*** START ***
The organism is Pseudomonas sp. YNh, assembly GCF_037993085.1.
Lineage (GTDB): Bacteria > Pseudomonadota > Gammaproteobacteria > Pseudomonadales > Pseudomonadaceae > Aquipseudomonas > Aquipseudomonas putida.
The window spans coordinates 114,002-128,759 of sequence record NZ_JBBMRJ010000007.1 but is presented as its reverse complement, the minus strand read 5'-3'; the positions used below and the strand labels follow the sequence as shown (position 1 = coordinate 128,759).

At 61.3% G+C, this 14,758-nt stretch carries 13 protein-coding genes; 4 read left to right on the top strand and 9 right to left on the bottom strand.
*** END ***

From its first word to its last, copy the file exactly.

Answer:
The organism is Pseudomonas sp. YNh, assembly GCF_037993085.1.
Lineage (GTDB): Bacteria > Pseudomonadota > Gammaproteobacteria > Pseudomonadales > Pseudomonadaceae > Aquipseudomonas > Aquipseudomonas putida.
The window spans coordinates 114,002-128,759 of sequence record NZ_JBBMRJ010000007.1 but is presented as its reverse complement, the minus strand read 5'-3'; the positions used below and the strand labels follow the sequence as shown (position 1 = coordinate 128,759).

At 61.3% G+C, this 14,758-nt stretch carries 13 protein-coding genes; 4 read left to right on the top strand and 9 right to left on the bottom strand.